Offline peterg

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Re: Prescribing for myself.
« Reply #3 on: March 19, 2013, 01:29:33 PM »
Hi Otis,

I think this is a better clarification to understand what you mean when you say you have seen people oversubscribed by 1, 2, 3 diopters.  I would suggest the extreme majority in these events are over-subscribed by about 1D, and only in rare cases 2D, and in extremely rare cases 3D.   

Now that I understand what you actually meant when you've stated that, it concurs with what Dr. Judy wrote to me.  She cannot tell her patients to try something that has not been proven to work, and which has potential side effects.  It is the latter which clearly causes the professional medical dilemma.  The OD cannot suggest the patient try  something (vision training, plus therapy, reading at edge of blur) to validate if their recommended perscription is an overperscription or not.  The side effect of wearing minus glasses which you write about extensively, are thus considered an acceptable side effect given the improved distance vision.

It is interesting to note that ODs may concern themselves when a myope progresses rather quickly and then may suggest vision therapy or improved vision habits to prevent further progression.  I guess at that point the risk of further myopia progression (detached retinas, other problems) is a large enough risk to warrant recommending to try some other things that are "proven to not work, but come with risks".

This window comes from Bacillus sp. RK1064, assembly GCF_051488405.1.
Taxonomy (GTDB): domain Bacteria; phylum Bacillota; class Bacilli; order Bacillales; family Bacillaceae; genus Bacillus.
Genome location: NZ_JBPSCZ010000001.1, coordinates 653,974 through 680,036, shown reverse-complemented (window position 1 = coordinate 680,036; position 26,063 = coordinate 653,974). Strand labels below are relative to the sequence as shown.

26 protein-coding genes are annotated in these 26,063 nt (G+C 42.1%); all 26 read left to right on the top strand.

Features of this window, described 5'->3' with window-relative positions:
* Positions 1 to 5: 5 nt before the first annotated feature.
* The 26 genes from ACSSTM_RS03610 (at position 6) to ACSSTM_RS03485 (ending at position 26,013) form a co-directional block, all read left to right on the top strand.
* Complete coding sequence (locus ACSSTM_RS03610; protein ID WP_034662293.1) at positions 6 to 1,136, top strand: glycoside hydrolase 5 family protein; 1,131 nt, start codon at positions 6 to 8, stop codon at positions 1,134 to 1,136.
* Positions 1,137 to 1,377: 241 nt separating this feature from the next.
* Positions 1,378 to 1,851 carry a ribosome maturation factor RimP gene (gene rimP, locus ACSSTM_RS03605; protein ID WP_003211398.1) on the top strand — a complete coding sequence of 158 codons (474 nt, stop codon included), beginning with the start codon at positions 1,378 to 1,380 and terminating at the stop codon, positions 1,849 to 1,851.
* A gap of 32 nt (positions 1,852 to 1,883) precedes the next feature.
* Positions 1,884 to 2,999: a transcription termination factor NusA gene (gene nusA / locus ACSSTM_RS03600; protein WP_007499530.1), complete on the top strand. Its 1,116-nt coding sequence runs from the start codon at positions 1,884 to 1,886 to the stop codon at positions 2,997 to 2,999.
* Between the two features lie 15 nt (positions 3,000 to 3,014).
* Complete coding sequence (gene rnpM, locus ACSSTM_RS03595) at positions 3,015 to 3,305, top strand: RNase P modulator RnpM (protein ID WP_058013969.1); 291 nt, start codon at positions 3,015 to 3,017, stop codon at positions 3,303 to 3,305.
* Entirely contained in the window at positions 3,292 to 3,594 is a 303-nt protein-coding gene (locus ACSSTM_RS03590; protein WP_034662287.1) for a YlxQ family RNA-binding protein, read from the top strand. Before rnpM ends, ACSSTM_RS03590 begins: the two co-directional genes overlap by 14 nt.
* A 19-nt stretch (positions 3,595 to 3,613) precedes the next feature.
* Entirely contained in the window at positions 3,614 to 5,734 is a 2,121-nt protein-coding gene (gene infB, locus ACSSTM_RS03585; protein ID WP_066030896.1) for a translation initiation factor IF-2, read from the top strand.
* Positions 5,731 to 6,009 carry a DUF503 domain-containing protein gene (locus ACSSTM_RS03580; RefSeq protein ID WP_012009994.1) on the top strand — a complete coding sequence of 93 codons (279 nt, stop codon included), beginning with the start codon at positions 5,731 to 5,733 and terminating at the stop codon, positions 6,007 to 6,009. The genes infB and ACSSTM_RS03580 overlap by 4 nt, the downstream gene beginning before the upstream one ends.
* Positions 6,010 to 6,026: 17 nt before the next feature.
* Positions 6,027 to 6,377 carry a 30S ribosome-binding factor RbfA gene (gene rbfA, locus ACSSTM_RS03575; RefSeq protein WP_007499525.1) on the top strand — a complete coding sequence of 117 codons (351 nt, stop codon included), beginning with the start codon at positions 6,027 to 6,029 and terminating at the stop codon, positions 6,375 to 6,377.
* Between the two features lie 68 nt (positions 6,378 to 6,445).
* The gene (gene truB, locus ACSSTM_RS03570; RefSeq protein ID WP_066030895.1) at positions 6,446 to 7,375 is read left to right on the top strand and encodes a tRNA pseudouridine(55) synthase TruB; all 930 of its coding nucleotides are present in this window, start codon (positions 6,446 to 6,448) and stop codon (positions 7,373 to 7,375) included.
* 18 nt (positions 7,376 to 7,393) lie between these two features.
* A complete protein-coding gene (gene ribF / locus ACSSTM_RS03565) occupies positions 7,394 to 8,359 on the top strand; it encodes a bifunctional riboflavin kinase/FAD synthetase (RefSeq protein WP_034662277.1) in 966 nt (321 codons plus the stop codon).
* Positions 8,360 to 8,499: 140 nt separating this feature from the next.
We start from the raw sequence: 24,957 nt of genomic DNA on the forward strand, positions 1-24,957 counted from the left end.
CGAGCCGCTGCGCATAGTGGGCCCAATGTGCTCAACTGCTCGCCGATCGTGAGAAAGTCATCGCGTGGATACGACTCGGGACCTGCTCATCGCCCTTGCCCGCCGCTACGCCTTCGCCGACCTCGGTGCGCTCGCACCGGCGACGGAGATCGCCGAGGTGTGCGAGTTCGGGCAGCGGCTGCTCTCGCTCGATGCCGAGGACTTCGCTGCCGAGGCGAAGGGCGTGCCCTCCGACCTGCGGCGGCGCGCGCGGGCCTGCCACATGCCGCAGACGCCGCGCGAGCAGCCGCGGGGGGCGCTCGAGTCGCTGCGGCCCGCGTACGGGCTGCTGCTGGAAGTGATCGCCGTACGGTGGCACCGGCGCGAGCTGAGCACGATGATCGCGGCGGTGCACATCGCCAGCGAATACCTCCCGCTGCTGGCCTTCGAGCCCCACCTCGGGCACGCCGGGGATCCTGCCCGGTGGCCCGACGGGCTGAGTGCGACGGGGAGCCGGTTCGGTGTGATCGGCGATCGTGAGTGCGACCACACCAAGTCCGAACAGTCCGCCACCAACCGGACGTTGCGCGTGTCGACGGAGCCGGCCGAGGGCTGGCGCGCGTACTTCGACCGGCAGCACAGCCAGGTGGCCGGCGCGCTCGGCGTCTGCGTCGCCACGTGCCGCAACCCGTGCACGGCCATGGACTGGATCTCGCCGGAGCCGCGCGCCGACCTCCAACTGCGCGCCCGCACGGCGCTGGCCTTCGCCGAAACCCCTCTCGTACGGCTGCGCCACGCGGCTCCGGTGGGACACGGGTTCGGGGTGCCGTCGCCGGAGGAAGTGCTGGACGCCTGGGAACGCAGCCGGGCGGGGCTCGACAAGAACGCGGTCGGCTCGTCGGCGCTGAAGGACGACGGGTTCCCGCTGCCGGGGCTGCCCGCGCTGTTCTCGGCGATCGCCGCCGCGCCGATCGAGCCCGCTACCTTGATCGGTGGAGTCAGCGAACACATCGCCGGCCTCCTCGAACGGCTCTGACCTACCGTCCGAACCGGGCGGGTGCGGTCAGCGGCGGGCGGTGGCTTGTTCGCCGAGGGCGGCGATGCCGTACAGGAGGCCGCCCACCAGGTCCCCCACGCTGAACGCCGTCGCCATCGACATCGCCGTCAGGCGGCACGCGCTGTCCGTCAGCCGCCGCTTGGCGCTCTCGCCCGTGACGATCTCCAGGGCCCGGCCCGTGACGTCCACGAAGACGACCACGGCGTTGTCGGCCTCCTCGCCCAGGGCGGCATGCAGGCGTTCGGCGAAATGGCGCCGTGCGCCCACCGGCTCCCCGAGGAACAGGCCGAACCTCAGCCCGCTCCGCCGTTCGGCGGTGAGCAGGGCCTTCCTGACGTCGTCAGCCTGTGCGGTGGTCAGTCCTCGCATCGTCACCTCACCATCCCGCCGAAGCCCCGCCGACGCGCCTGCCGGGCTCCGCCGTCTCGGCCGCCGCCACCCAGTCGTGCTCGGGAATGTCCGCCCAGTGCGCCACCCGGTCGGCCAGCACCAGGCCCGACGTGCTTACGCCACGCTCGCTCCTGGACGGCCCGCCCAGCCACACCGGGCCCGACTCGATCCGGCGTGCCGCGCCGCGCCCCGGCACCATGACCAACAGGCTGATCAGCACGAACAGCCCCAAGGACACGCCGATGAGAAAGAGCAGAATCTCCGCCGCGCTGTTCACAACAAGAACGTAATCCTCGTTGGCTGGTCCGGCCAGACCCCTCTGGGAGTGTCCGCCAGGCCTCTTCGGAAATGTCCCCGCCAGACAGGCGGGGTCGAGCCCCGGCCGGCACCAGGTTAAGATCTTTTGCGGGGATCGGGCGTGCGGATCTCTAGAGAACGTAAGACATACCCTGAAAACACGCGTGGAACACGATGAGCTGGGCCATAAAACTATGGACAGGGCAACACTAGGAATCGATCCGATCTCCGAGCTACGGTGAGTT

Peter

Hi John,
You miss my point.  I find people with a -4.0 prescription (that suggests 20/300 vision) yet, in a matter of a month the person was reading the 20/60 line, and wearing a +1.0 diopters.  I don't know what Todd's prescription might have been.

Offline johnlink

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Re: Prescribing for myself.
« Reply #4 on: March 19, 2013, 02:15:10 PM »

I would be curious how you plan to confirm that the natural eye does not counter-rotate.  I have checked my own eyes - and they do.


By approximately how many degrees do they rotate?

Offline peterg

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Re: Prescribing for myself.
« Reply #5 on: March 20, 2013, 05:12:14 AM »